Semidefinite programming (SDP) is a powerful tool for tackling a wide range of computationally hard problems such as clustering. Despite the high accuracy, semidefinite programs are often too slow in practice with poor scalability on large (or even moderate) datasets. In this paper, we introduce a linear time complexity algorithm for approximating an SDP relaxed K-means clustering. The proposed sketch-and-lift (SL) approach solves an SDP on a subsampled dataset and then propagates the solution to all data points by a nearest-centroid rounding procedure. It is shown that the SL approach enjoys a similar exact recovery threshold as the K-means SDP on the full dataset, which is known to be information-theoretically tight under the Gaussian mixture model. The SL method can be made adaptive with enhanced theoretic properties when the cluster sizes are unbalanced. Our simulation experiments demonstrate that the statistical accuracy of the proposed method outperforms state-of-the-art fast clustering algorithms without sacrificing too much computational efficiency, and is comparable to the original K-means SDP with substantially reduced runtime.

Irregular functional data in which densely sampled curves are observed over different ranges pose a challenge for modeling and inference, and sensitivity to outlier curves is a concern in applications. Motivated by applications in quantitative ultrasound signal analysis, this paper investigates a class of robust M-estimators for partially observed functional data including functional location and quantile estimators. Consistency of the estimators is established under general conditions on the partial observation process. Under smoothness conditions on the class of M-estimators, asymptotic Gaussian process approximations are established and used for large sample inference. The large sample approximations justify a bootstrap approximation for robust inferences about the functional response process. The performance is demonstrated in simulations and in the analysis of irregular functional data from quantitative ultrasound analysis.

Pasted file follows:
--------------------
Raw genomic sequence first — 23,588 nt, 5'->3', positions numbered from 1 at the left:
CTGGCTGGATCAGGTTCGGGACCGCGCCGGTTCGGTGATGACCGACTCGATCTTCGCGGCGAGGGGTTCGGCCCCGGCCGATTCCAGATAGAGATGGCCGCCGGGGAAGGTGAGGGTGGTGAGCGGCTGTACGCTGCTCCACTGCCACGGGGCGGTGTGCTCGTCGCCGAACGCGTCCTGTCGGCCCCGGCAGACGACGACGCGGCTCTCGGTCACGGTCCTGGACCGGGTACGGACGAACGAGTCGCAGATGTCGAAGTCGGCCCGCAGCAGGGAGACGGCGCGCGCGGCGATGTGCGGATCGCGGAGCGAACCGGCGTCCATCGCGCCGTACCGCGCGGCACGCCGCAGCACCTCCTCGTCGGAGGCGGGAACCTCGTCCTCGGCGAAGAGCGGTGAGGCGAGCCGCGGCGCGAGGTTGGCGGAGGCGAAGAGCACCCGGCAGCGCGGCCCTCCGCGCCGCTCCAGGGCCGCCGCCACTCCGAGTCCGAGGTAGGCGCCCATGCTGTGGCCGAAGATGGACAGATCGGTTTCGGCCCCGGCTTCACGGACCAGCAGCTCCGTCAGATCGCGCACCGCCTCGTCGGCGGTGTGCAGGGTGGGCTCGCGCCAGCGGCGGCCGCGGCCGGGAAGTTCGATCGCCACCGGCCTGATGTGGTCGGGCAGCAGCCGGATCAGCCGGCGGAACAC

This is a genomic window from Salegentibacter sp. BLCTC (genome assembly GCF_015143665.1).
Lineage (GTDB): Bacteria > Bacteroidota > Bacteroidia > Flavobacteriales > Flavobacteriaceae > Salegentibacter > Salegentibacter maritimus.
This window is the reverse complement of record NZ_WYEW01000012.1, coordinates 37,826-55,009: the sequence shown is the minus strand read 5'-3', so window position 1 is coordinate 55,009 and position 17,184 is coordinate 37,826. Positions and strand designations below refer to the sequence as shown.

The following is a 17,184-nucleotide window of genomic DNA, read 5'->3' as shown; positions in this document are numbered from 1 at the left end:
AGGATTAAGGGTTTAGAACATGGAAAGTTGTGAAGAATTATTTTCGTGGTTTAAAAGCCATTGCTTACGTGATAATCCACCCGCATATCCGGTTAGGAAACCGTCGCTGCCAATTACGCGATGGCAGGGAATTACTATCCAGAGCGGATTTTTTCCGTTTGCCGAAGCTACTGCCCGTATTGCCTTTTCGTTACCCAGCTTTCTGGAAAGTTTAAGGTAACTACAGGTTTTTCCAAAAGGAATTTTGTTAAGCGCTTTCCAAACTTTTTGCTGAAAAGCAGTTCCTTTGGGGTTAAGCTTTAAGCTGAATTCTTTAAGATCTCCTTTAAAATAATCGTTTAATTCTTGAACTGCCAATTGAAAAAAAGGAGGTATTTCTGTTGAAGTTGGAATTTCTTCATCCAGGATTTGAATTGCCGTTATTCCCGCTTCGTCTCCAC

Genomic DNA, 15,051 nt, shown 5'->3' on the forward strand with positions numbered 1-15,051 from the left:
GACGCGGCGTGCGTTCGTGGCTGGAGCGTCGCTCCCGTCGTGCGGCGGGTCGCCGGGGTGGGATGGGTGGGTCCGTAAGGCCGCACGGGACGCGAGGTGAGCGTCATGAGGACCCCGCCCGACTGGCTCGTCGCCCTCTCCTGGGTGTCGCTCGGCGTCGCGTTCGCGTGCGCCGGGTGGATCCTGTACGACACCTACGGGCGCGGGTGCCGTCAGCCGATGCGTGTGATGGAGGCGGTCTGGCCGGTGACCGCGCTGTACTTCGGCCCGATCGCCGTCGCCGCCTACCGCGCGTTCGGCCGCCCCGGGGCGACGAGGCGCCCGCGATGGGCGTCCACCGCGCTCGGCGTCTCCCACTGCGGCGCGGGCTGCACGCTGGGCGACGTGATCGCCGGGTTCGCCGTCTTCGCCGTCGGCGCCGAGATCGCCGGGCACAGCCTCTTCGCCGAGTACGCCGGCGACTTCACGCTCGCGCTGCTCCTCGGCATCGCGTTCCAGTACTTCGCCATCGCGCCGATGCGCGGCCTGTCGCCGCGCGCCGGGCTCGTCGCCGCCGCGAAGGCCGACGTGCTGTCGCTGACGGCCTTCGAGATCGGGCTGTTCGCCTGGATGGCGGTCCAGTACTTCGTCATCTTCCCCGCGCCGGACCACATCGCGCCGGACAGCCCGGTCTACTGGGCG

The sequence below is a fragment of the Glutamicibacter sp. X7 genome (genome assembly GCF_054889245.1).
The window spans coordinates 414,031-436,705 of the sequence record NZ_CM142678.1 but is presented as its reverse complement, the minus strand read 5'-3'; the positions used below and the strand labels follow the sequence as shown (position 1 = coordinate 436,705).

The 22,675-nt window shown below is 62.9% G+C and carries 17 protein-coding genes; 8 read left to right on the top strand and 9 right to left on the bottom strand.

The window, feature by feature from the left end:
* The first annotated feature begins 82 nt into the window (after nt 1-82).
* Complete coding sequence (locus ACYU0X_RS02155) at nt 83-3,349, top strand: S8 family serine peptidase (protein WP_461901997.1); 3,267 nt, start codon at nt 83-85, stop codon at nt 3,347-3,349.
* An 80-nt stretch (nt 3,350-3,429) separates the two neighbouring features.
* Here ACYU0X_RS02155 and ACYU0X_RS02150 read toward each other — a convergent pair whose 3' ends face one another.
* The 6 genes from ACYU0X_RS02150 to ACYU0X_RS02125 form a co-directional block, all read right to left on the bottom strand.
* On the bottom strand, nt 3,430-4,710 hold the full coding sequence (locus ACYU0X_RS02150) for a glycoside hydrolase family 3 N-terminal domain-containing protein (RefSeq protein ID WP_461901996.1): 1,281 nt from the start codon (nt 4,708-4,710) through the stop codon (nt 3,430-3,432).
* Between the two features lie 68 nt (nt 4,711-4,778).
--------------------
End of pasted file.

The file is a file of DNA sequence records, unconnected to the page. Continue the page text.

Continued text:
Principled nonparametric tests for regression curvature in \bR^d are often statistically and computationally challenging. This paper introduces the stratified incomplete local simplex (SILS) tests for joint concavity of nonparametric multiple regression. The SILS tests with suitable bootstrap calibration are shown to achieve simultaneous guarantees on dimension-free computational complexity, polynomial decay of the uniform error-in-size, and power consistency for general (global and local) alternatives. To establish these results, we develop a general theory for incomplete U-processes with stratified random sparse weights. Novel technical ingredients include maximal inequalities for the supremum of multiple incomplete U-processes.

We consider the problem of change point detection for high-dimensional distributions in a location family when the dimension can be much larger than the sample size. In change point analysis, the widely used cumulative sum (CUSUM) statistics are sensitive to outliers and heavy-tailed distributions. In this paper, we propose a robust, tuning-free (i.e., fully data-dependent), and easy-to-implement change point test that enjoys strong theoretical guarantees. To achieve the robust purpose in a nonparametric setting, we formulate the change point detection in the multivariate U-statistics framework with anti-symmetric and nonlinear kernels. Specifically, the within-sample noise is canceled out by anti-symmetry of the kernel, while the signal distortion under certain nonlinear kernels can be controlled such that the between-sample change point signal is magnitude preserving. A (half) jackknife multiplier bootstrap (JMB) tailored to the change point detection setting is proposed to calibrate the distribution of our ℓ∞-norm aggregated test statistic. Subject to mild moment conditions on kernels, we derive the uniform rates of convergence for the JMB to approximate the sampling distribution of the test statistic, and analyze its size and power properties. Extensions to multiple change point testing and estimation are discussed with illustration from numerical studies.

We determine the information-theoretic cutoff value on separation of cluster centers for exact recovery of cluster labels in a K-component Gaussian mixture model with equal cluster sizes. Moreover, we show that a semidefinite programming (SDP) relaxation of the K-means clustering method achieves such sharp threshold for exact recovery without assuming the symmetry of cluster centers.